What is the threat?

One of the biggest threats facing businesses and home users through 2016 and 2017 is ransomware. If ransomware takes hold of a computer or a network the consequences can be catastrophic.

Ransomware works by encrypting all documents it finds. It starts by encrypting the users documents on the machine that is infected, then some variants start to make their way through network shares, backups and cloud based storage. It works very fast and by the time you realise you have been infected it is often too late.

Once the ransomware has finished encrypting all of your files you get presented with a ransom note informing you of what has happened and demanding a ransom within a set time period in order to get your files back. Very occasionally law enforcement get hold of the decryption keys so it is worth keeping your encrypted files just in case, if you don’t intend to pay the ransom.

Should you pay the ransom?

That is up to the individual or organisation. Law enforcement agencies never advise that you pay the ransom as you are creating a market for the crime in the first place. There is also a chance that even after paying the ransom the cyber criminals still don’t give you the key to de-crypt your files.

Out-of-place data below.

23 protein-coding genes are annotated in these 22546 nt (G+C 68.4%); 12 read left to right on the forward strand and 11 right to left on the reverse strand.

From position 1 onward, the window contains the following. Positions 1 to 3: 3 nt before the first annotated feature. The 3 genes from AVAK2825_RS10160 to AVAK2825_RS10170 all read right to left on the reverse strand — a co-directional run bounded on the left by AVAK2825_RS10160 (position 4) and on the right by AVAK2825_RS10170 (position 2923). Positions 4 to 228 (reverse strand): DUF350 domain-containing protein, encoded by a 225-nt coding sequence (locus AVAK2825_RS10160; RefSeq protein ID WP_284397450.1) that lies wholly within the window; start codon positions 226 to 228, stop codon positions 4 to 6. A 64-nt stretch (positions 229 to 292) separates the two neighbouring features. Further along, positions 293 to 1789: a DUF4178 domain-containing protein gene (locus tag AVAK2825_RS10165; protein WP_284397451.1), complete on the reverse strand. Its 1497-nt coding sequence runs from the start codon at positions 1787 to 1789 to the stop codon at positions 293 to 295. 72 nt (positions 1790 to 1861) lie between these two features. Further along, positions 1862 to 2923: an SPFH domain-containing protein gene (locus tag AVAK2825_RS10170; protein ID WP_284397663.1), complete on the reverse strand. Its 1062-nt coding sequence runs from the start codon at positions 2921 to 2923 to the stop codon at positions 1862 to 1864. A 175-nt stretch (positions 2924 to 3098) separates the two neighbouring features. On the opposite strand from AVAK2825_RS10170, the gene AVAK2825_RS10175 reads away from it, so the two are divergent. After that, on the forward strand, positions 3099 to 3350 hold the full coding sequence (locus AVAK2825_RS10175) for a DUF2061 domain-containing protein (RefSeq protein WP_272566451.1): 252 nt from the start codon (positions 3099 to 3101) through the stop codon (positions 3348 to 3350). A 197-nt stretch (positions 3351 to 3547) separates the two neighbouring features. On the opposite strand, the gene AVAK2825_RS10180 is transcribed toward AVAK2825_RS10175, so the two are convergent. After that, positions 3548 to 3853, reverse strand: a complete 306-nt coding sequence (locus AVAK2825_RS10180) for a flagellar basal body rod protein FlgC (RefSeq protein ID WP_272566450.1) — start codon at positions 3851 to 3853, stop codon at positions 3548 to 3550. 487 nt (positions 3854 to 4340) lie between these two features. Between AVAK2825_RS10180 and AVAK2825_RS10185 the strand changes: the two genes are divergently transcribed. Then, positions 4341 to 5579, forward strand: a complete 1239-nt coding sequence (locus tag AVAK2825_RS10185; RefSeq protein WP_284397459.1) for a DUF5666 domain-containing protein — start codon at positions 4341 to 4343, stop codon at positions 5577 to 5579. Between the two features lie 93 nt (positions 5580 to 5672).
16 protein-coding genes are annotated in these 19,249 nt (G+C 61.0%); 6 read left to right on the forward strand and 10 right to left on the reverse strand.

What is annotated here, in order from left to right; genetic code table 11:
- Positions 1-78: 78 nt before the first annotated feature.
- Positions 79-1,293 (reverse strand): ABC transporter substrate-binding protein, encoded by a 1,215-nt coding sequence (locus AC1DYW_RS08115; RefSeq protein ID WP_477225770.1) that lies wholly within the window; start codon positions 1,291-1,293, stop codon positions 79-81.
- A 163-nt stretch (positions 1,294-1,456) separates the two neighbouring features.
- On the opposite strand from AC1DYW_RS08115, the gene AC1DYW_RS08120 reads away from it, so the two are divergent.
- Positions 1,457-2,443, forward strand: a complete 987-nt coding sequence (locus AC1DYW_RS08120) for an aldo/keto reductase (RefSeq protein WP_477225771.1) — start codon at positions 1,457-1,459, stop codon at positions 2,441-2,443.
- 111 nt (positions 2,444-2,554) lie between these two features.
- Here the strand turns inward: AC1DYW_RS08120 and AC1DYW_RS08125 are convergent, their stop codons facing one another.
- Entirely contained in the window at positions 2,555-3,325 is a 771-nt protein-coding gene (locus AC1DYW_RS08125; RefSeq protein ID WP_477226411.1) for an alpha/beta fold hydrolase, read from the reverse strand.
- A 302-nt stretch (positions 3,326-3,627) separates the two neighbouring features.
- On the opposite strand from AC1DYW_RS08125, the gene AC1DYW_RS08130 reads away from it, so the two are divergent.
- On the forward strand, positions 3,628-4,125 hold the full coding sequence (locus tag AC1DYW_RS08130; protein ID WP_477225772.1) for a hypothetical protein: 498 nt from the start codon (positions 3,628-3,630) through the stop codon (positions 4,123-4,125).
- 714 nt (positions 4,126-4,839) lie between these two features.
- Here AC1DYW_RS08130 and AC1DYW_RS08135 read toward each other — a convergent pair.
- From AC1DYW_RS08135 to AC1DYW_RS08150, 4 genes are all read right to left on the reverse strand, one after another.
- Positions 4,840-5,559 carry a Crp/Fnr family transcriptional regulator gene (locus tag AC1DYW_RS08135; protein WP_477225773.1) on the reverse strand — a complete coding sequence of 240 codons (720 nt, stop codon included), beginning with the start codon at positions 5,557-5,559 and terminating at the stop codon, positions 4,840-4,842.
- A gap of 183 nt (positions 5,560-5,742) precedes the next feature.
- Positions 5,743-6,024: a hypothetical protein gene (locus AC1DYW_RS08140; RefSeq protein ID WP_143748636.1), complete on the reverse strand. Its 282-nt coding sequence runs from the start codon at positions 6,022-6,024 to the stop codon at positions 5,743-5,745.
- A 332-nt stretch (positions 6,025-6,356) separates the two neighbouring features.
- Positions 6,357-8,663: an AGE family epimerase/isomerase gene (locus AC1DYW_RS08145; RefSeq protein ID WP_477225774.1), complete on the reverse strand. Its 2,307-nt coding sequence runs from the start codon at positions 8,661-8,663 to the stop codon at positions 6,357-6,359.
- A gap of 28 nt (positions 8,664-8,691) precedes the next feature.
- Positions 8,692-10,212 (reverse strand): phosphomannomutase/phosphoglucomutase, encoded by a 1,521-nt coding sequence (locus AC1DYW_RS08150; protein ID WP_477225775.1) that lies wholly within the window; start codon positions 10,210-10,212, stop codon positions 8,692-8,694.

The other reason that it isn’t a good idea to pay the ransom is that if you have paid the ransom once, the cyber criminals know that you are a good target for future attacks as you are someone who pays ransom requests.

However that being said depending on the value of the information that has been encrypted to an individual or business depends on whether they decide it is justified to pay the ransom or not.

How much is a ransom likely to be?

The cyber criminals don’t tend to make the ransom a figure that is out of the reach of the average person. If they demanded a figure of £2000 then most individuals wouldn’t be able to afford it even if they wanted to. So they tend to demand a ransom of around 0.5 bitcoin. Which at the time of writing is around £360. If they are targeting a business they tend to up the demand significantly as they know that the data tends to be more valuable to them, could cost them their business without it and they tend to have more money available.

Bitcoin is a digital currency that is encrypted and untraceable. The cyber criminals provide very detailed instructions on how to send them money in bitcoin and some now even provide a manned help desk to provide you with help paying the ransom. Once you have converted GBP into bitcoin and sent it to the cyber criminals it is untraceable.

How do we get infected with Ransomware?

There are lots of ways that people get ransomware on their machines. These can include inserting a pen drive that has been inadvertently infected from another computer. It could be a pen drive that someone has found and is trying to find it’s owner or is curious to it’s content which has been intentionally infected with ransomware. Visiting a website that has been infected with ransomware, this could be a legitimate website that you visit regularly that has been recently compromised. But by far the most common way of a computer getting ransomware is via a phishing email attack.

Please see our other blog article here on phishing scams and how to avoid them for more information.